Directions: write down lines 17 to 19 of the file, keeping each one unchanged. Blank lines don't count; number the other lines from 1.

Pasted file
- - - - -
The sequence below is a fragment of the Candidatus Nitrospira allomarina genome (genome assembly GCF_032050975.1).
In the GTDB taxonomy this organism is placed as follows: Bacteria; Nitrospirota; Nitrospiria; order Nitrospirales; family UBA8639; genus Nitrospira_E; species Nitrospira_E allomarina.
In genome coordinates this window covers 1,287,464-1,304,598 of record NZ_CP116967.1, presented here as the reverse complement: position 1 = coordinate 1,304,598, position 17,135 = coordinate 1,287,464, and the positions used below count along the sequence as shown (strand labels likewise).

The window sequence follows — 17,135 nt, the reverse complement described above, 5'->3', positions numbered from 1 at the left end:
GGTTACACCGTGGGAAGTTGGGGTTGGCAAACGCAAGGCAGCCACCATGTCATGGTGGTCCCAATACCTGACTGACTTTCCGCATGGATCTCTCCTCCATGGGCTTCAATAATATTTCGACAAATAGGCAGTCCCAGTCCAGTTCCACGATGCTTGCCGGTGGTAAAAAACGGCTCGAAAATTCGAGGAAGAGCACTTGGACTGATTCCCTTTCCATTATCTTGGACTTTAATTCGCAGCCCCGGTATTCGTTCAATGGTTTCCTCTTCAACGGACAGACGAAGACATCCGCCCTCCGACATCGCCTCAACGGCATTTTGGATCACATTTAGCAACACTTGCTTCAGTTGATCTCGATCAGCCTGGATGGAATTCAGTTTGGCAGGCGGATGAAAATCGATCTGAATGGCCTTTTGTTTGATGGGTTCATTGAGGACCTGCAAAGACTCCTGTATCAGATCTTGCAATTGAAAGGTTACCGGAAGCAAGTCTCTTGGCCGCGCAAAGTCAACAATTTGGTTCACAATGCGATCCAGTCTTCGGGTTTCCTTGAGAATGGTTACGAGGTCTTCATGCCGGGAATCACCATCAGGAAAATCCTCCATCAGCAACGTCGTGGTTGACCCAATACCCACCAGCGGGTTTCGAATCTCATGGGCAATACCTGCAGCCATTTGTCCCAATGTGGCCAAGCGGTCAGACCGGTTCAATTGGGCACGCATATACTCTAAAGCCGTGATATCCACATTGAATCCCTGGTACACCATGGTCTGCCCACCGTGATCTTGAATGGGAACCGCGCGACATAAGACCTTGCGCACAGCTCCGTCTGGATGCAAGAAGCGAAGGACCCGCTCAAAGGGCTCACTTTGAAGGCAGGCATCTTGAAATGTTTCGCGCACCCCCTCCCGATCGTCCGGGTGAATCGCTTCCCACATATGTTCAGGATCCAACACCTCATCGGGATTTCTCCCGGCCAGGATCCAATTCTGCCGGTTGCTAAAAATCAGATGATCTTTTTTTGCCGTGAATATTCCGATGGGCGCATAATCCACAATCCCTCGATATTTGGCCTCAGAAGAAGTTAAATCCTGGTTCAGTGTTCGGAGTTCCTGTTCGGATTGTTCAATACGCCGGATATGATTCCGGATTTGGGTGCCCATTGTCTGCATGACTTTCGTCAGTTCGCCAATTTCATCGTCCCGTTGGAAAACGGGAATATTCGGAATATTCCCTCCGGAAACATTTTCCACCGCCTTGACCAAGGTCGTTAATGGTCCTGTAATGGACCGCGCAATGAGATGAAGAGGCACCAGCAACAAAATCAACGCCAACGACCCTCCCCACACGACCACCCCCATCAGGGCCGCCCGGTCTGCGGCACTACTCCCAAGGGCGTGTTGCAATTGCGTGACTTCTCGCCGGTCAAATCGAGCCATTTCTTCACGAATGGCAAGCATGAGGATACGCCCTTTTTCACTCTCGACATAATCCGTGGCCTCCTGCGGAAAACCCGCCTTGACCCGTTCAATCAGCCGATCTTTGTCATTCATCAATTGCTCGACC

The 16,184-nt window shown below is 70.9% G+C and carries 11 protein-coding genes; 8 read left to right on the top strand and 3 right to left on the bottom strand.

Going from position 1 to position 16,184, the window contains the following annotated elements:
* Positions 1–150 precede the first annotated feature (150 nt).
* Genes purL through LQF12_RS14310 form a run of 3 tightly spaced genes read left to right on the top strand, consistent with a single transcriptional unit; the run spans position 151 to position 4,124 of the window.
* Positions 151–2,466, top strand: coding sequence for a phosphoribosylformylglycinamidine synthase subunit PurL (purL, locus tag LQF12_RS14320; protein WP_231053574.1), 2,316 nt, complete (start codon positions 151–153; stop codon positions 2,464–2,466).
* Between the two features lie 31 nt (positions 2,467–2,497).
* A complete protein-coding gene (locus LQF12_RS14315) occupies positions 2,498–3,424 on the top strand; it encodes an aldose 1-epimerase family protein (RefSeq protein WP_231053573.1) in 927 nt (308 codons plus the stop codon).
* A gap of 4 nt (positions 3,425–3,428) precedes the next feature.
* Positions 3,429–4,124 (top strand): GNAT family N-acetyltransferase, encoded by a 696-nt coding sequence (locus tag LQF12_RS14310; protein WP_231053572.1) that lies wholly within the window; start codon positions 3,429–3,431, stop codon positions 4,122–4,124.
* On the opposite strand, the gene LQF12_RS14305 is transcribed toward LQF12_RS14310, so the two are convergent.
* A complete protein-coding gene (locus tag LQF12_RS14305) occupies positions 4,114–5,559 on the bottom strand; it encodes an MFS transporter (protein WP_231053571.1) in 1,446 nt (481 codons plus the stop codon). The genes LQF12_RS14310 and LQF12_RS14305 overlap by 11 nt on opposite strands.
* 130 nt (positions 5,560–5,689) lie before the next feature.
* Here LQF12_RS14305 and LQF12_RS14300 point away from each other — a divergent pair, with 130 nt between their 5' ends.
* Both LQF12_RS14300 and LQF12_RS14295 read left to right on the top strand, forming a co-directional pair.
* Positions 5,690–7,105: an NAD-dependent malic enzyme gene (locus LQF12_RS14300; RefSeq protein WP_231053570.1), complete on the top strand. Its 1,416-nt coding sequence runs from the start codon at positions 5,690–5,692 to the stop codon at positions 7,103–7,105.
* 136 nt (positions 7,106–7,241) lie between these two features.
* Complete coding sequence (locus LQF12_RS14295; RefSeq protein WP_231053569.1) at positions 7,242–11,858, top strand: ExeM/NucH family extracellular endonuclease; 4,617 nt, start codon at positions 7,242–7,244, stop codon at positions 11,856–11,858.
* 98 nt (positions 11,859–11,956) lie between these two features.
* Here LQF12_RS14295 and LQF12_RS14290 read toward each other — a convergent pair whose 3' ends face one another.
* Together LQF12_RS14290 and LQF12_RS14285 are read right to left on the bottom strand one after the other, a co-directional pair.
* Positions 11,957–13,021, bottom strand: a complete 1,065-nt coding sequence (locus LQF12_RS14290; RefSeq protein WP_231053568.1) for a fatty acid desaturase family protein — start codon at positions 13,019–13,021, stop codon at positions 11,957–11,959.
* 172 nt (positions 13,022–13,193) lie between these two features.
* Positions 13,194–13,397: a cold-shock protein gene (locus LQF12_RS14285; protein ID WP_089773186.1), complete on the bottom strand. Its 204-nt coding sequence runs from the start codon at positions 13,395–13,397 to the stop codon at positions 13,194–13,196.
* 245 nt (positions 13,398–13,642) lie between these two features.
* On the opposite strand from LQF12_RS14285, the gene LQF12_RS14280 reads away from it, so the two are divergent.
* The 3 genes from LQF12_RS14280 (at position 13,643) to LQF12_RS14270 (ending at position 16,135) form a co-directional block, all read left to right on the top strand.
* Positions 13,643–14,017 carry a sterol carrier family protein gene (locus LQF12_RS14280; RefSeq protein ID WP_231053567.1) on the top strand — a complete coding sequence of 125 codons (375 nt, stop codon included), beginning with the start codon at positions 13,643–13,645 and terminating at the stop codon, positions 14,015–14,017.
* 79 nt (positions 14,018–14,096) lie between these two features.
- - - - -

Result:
* 130 nt (positions 5,560–5,689) lie before the next feature.
* Here LQF12_RS14305 and LQF12_RS14300 point away from each other — a divergent pair, with 130 nt between their 5' ends.
* Both LQF12_RS14300 and LQF12_RS14295 read left to right on the top strand, forming a co-directional pair.